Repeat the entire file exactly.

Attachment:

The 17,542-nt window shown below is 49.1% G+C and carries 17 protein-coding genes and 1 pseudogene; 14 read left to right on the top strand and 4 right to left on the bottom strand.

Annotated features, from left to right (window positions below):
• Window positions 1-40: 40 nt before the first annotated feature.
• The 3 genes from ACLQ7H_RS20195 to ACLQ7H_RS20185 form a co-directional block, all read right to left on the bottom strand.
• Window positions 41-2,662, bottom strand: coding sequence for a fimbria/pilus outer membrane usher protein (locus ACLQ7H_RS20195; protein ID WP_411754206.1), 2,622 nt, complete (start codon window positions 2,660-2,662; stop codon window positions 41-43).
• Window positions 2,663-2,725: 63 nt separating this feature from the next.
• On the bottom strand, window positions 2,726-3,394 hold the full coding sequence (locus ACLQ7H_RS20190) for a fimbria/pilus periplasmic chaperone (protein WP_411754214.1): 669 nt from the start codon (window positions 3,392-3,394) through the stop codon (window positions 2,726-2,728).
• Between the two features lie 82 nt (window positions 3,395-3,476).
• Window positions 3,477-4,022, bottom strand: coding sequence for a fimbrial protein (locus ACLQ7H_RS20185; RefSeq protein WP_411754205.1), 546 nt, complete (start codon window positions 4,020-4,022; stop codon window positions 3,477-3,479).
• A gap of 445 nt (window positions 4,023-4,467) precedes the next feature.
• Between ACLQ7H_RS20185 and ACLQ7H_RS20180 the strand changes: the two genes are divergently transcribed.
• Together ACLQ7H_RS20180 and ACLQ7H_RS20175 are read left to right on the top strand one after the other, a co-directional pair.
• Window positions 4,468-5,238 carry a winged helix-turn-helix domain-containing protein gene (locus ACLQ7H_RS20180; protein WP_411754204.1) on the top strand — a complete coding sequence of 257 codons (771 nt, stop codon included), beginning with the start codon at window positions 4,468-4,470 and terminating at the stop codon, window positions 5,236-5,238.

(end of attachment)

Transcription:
The 17,542-nt window shown below is 49.1% G+C and carries 17 protein-coding genes and 1 pseudogene; 14 read left to right on the top strand and 4 right to left on the bottom strand.

Annotated features, from left to right (window positions below):
• Window positions 1-40: 40 nt before the first annotated feature.
• The 3 genes from ACLQ7H_RS20195 to ACLQ7H_RS20185 form a co-directional block, all read right to left on the bottom strand.
• Window positions 41-2,662, bottom strand: coding sequence for a fimbria/pilus outer membrane usher protein (locus ACLQ7H_RS20195; protein ID WP_411754206.1), 2,622 nt, complete (start codon window positions 2,660-2,662; stop codon window positions 41-43).
• Window positions 2,663-2,725: 63 nt separating this feature from the next.
• On the bottom strand, window positions 2,726-3,394 hold the full coding sequence (locus ACLQ7H_RS20190) for a fimbria/pilus periplasmic chaperone (protein WP_411754214.1): 669 nt from the start codon (window positions 3,392-3,394) through the stop codon (window positions 2,726-2,728).
• Between the two features lie 82 nt (window positions 3,395-3,476).
• Window positions 3,477-4,022, bottom strand: coding sequence for a fimbrial protein (locus ACLQ7H_RS20185; RefSeq protein WP_411754205.1), 546 nt, complete (start codon window positions 4,020-4,022; stop codon window positions 3,477-3,479).
• A gap of 445 nt (window positions 4,023-4,467) precedes the next feature.
• Between ACLQ7H_RS20185 and ACLQ7H_RS20180 the strand changes: the two genes are divergently transcribed.
• Together ACLQ7H_RS20180 and ACLQ7H_RS20175 are read left to right on the top strand one after the other, a co-directional pair.
• Window positions 4,468-5,238 carry a winged helix-turn-helix domain-containing protein gene (locus ACLQ7H_RS20180; protein WP_411754204.1) on the top strand — a complete coding sequence of 257 codons (771 nt, stop codon included), beginning with the start codon at window positions 4,468-4,470 and terminating at the stop codon, window positions 5,236-5,238.